[9] Mental Health Foundation. (2017) Food for thought: Mental health and nutrition briefing. Available at: https://www.mentalhealth.org.uk/sites/default/files/food-for-thought-mental-health-nutrition-briefing-march-2017.pdf. [Last accessed: 15.10.20].

[10] Mental Health Foundation. (2020) How to look after your mental health using exercise. Available at: https://www.mentalhealth.org.uk/publications/how-to-using-exercise. [Last accessed: 15.10.20].

[11] Broderick, P. C. (2005) Mindfulness and Coping with Dysphoric Mood: Contrasts with Rumination and Distraction. Cogn Ther Res. 29: 501–510. DOI: 10.1007/s10608-005-3888-0.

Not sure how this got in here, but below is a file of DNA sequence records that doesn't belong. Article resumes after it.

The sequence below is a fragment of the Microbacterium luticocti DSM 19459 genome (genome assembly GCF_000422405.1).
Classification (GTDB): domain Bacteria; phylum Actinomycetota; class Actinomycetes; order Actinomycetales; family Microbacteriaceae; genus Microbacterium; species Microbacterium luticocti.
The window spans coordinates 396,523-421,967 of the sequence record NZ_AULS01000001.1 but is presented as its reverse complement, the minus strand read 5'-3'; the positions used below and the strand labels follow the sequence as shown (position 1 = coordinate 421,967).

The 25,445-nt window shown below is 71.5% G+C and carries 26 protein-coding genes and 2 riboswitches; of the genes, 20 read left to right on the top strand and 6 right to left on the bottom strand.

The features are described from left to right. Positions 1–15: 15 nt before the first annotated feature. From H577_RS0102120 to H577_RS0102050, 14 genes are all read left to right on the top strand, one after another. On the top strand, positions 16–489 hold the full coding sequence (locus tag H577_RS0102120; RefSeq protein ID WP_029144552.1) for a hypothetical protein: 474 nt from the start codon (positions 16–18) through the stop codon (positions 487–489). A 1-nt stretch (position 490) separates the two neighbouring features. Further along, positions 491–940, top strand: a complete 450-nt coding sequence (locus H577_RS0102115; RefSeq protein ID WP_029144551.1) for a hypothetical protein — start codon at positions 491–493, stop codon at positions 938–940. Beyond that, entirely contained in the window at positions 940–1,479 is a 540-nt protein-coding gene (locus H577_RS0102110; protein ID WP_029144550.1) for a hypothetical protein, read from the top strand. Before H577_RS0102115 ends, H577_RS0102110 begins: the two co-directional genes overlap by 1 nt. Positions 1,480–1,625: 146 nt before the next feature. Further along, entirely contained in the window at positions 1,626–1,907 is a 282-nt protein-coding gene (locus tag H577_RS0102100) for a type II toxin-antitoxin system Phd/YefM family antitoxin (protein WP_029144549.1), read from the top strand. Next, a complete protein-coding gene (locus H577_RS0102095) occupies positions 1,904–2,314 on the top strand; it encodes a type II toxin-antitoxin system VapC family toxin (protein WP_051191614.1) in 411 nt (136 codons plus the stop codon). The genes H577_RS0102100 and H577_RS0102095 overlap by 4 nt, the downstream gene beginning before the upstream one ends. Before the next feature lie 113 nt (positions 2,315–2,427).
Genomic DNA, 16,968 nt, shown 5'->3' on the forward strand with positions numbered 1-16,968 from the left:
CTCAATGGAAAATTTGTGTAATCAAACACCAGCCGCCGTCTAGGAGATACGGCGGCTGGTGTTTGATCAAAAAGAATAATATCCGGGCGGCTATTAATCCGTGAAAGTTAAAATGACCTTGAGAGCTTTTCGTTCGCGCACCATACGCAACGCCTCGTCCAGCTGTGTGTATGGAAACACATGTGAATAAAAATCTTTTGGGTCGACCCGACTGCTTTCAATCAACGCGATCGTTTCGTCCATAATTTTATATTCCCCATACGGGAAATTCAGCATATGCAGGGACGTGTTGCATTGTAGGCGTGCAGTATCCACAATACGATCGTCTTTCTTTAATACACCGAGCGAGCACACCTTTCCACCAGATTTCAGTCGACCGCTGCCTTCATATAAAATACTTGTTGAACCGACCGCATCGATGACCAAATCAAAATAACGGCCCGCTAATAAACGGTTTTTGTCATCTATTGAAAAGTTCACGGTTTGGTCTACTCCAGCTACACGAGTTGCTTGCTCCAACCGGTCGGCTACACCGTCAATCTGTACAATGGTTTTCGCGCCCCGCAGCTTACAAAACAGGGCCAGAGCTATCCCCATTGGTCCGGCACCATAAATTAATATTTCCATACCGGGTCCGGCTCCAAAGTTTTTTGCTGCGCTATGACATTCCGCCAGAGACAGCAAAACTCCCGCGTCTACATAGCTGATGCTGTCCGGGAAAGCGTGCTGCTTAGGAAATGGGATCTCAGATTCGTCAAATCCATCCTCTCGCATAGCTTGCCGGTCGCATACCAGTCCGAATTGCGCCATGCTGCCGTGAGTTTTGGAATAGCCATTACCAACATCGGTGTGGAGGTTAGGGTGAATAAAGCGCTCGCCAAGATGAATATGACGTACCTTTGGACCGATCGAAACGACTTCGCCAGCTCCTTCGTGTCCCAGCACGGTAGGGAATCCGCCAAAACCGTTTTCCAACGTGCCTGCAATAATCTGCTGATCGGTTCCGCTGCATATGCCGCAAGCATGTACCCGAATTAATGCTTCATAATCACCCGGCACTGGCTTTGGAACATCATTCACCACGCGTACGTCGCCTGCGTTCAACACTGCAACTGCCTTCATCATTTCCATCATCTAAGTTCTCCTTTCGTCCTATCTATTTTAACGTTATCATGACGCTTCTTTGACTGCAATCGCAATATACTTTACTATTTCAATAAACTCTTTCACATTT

[12] Geschwind, N., Peeters, F., Drukker, M., van Os, J. and Wichers, M. (2011) Mindfulness training increases momentary positive emotions and reward experience in adults vulnerable to depression: a randomized controlled trial. J Consult Clin Psychol. 79(5): 618–28. DOI: 10.1037/a0024595.

[13] Hofmann, S. G., Sawyer, A.T., Witt, A. A. and Oh, D. (2010) The effect of mindfulness-based therapy on anxiety and depression: A meta-analytic review. J Consult Clin Psychol. 78(2): 169–83. DOI: 10.1037/a0018555.

[14] Hülsheger, U. R., Alberts, H. M., Feinholdt, A. and Lang, J. B. (2013) Benefits of mindfulness at work: The role of mindfulness in emotion regulation, emotional exhaustion, and job satisfaction. Journal of Applied Psychology. 98(2): 310–325. DOI: 10.1037/a0031313.